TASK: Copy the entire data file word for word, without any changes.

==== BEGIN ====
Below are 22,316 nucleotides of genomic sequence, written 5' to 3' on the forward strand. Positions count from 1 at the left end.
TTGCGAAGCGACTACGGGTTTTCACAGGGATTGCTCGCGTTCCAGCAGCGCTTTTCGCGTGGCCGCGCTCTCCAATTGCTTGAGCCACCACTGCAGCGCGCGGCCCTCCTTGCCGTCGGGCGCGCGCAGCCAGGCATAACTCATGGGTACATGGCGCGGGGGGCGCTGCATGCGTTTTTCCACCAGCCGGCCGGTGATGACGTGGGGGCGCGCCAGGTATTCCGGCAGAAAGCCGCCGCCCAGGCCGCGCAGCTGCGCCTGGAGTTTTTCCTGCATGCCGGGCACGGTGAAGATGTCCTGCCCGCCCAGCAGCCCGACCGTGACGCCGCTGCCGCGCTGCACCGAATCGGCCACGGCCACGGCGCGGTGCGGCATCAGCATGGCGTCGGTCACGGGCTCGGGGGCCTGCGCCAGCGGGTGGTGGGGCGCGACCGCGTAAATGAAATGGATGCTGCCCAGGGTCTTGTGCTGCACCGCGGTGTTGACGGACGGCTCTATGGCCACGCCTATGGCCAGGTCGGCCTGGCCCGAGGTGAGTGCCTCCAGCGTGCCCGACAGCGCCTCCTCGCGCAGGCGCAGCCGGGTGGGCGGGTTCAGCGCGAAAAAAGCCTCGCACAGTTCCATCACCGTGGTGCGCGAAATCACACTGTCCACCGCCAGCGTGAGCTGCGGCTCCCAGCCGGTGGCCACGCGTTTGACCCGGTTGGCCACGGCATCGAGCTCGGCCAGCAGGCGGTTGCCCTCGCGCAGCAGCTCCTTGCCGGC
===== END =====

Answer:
Below are 22,316 nucleotides of genomic sequence, written 5' to 3' on the forward strand. Positions count from 1 at the left end.
TTGCGAAGCGACTACGGGTTTTCACAGGGATTGCTCGCGTTCCAGCAGCGCTTTTCGCGTGGCCGCGCTCTCCAATTGCTTGAGCCACCACTGCAGCGCGCGGCCCTCCTTGCCGTCGGGCGCGCGCAGCCAGGCATAACTCATGGGTACATGGCGCGGGGGGCGCTGCATGCGTTTTTCCACCAGCCGGCCGGTGATGACGTGGGGGCGCGCCAGGTATTCCGGCAGAAAGCCGCCGCCCAGGCCGCGCAGCTGCGCCTGGAGTTTTTCCTGCATGCCGGGCACGGTGAAGATGTCCTGCCCGCCCAGCAGCCCGACCGTGACGCCGCTGCCGCGCTGCACCGAATCGGCCACGGCCACGGCGCGGTGCGGCATCAGCATGGCGTCGGTCACGGGCTCGGGGGCCTGCGCCAGCGGGTGGTGGGGCGCGACCGCGTAAATGAAATGGATGCTGCCCAGGGTCTTGTGCTGCACCGCGGTGTTGACGGACGGCTCTATGGCCACGCCTATGGCCAGGTCGGCCTGGCCCGAGGTGAGTGCCTCCAGCGTGCCCGACAGCGCCTCCTCGCGCAGGCGCAGCCGGGTGGGCGGGTTCAGCGCGAAAAAAGCCTCGCACAGTTCCATCACCGTGGTGCGCGAAATCACACTGTCCACCGCCAGCGTGAGCTGCGGCTCCCAGCCGGTGGCCACGCGTTTGACCCGGTTGGCCACGGCATCGAGCTCGGCCAGCAGGCGGTTGCCCTCGCGCAGCAGCTCCTTGCCGGC